Sharp Corp, Japan's biggest maker of liquid-crystal displays, said net income in the third quarter of its business year rose 27 percent on soaring demand for flat-screen televisions and computers. \nGroup net income rose to ?17.8 billion (US$169 million) from ?14 billion in the same period a year earlier. Sales rose 10 percent to ?580.5 billion from ?526 billion, the company said in a statement released through the Tokyo Stock Exchange. \nFlat-screen TVs and computer displays are among the best-selling products for Sharp and rivals such as Sony Corp and Samsung Electronics Co. Sharp plans to double annual sales of LCD panels for TV screens to 3 million units by March 2005. \n"We like Sharp. It has a clear product focus," said Christian Takushi who helps manage about US$660 million in Japanese equities, including Sharp, at Swissca Portfolio Management in Zurich. \n"The trouble is that Sharp is already recognized and a lot of fund managers are overweight," Sharp stuck to its full-year net income forecast of ?57 billion, because the yen's rise against the dollar may erode earnings. \n"We left the full-year outlook unchanged because of uncertainty in the currency market," said Hiroshi Saji, Sharp's vice president, at a press conference in Osaka, western Japan. The yen has risen 5.2 percent against the dollar since Oct. 1. The company didn't say what impact the yen's increase may already have had on earnings. \n"Though we're seeing some weakness in Sharp's stock price recently, it's hard to see that the stock will continue to fall when it's coming out with products that sell," said Kazunori Ohtomo, a fund manager at STB Asset Management Co in Tokyo. \n"From what we're seeing in their earnings, Sharp's stock could test highs going forward," Ohtomo said. \nSharp's operating profit, or sales less the cost of goods sold and selling, general and administrative expenses, rose 12 percent to ?32.7 billion during the quarter. Operating profit at its liquid-crystal-display business rose 38 percent to ?8.3 billion, the company said. \nDecember shipments in Japan of liquid-crystal displays used for televisions almost doubled to 242,000 units, the Japan Electronics and Information Technology Industries Association has said on its Web site.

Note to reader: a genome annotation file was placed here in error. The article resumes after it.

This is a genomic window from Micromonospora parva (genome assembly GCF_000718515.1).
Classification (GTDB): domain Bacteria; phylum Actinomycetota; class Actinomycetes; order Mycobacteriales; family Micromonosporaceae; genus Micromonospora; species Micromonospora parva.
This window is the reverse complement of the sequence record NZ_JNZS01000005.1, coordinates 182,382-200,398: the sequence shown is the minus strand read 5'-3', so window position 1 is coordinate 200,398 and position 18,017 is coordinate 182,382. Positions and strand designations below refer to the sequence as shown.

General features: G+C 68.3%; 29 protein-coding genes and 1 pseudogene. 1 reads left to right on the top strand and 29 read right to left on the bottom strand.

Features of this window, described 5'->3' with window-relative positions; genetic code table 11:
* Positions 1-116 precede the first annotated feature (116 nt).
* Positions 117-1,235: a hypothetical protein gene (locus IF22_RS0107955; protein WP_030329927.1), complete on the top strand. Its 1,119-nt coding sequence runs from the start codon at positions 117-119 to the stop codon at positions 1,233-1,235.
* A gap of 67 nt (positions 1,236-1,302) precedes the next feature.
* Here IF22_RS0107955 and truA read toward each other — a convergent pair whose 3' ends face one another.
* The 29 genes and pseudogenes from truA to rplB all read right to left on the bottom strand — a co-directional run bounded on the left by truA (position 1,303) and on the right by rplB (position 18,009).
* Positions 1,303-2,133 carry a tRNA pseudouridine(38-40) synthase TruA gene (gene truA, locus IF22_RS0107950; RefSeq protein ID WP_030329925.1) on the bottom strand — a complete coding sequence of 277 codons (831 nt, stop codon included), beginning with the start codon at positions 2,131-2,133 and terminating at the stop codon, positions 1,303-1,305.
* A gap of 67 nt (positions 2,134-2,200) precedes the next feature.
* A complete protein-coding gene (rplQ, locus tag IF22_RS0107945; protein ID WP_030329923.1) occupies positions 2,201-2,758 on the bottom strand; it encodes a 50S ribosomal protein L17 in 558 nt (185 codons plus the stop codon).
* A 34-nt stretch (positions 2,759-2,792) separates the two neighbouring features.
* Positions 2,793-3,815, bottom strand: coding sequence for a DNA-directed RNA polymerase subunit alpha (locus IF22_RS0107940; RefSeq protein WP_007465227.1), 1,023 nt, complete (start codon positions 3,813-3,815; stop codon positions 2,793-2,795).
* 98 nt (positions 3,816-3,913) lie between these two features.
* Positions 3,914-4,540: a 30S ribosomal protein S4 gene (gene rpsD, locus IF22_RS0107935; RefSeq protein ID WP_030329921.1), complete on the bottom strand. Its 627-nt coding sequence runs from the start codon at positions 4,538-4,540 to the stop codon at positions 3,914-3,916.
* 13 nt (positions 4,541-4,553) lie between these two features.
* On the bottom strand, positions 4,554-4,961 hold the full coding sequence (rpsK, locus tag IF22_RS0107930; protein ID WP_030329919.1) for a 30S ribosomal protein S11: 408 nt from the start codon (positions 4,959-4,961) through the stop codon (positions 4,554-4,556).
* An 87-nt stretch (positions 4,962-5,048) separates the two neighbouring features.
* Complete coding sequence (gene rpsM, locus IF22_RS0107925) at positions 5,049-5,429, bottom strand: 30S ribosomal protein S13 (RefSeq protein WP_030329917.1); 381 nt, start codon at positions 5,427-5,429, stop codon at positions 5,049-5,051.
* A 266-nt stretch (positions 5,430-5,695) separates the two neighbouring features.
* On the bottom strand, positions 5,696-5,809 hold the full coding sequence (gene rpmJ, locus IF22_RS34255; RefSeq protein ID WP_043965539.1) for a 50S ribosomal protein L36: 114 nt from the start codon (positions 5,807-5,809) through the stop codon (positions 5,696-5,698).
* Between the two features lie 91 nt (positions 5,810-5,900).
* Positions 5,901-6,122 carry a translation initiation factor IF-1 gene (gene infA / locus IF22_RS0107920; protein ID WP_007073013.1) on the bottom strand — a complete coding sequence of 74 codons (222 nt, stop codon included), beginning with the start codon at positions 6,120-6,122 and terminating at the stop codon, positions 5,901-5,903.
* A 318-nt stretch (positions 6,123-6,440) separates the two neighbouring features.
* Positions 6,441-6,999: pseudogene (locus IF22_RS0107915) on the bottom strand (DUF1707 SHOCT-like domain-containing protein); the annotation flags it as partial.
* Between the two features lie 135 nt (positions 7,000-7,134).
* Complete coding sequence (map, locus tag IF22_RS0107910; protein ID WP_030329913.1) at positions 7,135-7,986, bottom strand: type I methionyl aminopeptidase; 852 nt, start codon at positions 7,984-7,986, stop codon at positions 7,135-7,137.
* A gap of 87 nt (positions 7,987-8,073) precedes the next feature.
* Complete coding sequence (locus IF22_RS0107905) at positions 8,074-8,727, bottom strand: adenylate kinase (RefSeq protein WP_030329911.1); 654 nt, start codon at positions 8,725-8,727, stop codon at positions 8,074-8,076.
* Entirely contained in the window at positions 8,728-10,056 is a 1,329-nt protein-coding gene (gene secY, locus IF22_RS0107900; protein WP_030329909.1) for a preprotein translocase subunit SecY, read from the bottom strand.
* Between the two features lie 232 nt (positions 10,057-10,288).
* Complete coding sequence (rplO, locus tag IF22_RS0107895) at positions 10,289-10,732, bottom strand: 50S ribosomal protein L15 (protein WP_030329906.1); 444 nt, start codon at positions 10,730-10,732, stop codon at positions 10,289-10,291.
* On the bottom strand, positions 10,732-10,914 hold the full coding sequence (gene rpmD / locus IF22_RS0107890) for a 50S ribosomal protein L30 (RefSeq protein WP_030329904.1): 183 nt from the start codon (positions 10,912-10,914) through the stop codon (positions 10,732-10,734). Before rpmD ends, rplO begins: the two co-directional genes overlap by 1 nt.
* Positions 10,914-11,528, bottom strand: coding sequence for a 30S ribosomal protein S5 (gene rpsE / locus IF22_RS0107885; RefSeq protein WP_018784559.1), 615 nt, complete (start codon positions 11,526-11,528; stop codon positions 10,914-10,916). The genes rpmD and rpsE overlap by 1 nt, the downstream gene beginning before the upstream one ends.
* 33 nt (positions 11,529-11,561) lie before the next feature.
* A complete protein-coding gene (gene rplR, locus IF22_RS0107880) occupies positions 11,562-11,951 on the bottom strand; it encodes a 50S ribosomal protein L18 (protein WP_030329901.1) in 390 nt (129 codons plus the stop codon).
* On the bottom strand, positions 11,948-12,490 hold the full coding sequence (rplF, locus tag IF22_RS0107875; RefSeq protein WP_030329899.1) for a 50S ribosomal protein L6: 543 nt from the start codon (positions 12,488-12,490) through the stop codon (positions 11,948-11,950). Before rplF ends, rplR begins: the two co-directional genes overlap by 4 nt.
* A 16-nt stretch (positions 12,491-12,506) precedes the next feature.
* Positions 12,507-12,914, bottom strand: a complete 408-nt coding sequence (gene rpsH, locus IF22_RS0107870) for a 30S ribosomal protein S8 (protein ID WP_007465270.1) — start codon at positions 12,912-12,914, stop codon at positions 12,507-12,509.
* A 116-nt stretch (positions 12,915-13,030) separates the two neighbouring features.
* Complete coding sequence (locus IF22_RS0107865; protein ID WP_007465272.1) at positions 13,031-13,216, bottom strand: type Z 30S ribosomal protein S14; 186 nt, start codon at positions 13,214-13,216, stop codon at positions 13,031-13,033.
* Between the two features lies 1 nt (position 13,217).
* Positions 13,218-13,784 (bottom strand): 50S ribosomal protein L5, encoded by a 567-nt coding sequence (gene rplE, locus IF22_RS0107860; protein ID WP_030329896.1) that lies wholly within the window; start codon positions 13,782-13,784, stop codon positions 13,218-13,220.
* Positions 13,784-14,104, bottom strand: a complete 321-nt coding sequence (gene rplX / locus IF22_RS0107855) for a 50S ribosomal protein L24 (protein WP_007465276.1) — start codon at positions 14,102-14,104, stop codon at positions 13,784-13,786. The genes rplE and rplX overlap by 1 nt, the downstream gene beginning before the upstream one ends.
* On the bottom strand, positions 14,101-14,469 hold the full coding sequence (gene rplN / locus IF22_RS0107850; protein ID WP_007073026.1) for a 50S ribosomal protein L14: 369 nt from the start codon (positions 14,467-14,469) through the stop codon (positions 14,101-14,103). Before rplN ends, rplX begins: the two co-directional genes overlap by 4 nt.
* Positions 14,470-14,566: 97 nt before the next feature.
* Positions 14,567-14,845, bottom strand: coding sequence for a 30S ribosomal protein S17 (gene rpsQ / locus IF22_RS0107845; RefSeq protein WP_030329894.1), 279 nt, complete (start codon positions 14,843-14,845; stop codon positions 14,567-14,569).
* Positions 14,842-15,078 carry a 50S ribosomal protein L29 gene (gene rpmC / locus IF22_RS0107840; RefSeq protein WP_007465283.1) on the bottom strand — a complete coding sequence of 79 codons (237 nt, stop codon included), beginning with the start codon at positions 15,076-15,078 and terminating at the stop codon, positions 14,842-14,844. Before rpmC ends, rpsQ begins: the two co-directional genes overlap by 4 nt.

‘HERO OF THE ERA’: President Tsai Ing-wen expressed deep sadness at Lee’s passing, and told the government to assist his family with all their needs Former president Lee Teng-hui (李登輝) passed away at 7:24pm yesterday at Taipei Veterans General Hospital. He was 97 years old. The hospital stated the cause of death as septic shock and multiple organ failure. Lee had been hospitalized there since February, when he choked on a mouthful of milk at home. He was later diagnosed with pulmonary infiltrates and aspiration pneumonia. The hospital said that Lee had been treated with antibiotics, but that his health had not improved, as his advanced age and diabetes had inhibited his immune system and led to recurring infections. During his hospitalization, Lee underwent daily kidney dialysis, which removed
‘WEAK POSITIVE’: The man arrived in Taiwan in May and was quarantined for two weeks, Chen Shih-chung said, adding that he might be infected a long time ago The government is considering tightening mask-wearing rules again in light of a potential domestic COVID-19 infection, Minister of Health and Welfare Chen Shih-chung (陳時中) said yesterday. The Central Epidemic Command Center (CECC) confirmed seven new COVID-19 cases, six of which are imported. The other case involves a Belgian engineer who entered Taiwan on May 3 and remained in quarantine until May 17, said Chen, who heads the CECC. Although the source of infection has yet to be identified, the case could end the nation’s record of not having any domestic cases in the previous 110 days. The Belgian, in his 20s, is a technician
RECEIVING TREATMENT: President Tsai Ing-wen, Vice President William Lai and Premier Su Tseng-chang visited former president Lee Teng-hui yesterday morning Taipei Veterans General Hospital yesterday rebutted speculation that former president Lee Teng-hui (李登輝) had died a day earlier, saying that he was weak, but receiving treatment. The hospital said the 97-year-old Lee was not in good condition and needed ongoing care, adding that if there are any changes in his condition, it would make those public. The comments came after rumors emerged online on Tuesday that Lee had died after being hospitalized since early February. Soon after the unsubstantiated rumors emerged, reporters started flocking to the hospital seeking confirmation. Lee was admitted to Taipei Veterans General Hospital on Feb. 8 after choking while drinking
THAI CASE UPDATE: Twenty-nine close contacts of the worker have been tested with two types of tests, including 18 dorm mates, with 28 negative results so far Five imported cases of COVID-19, four from the Philippines and one from Hong Kong, were reported yesterday, bringing the total confirmed cases in Taiwan to 467, the Central Epidemic Command Center (CECC) said yesterday. The four returning from the Philippines were on the same flight, and the local health department has identified 15 people who had direct contact with them — including 10 passengers in the two rows in front or behind them, who have been put under 14-day home isolation, and five crew members, who will practice 14-day self-health management, said Centers for Disease Control (CDC) Deputy Director-General Chuang Jen-hsiang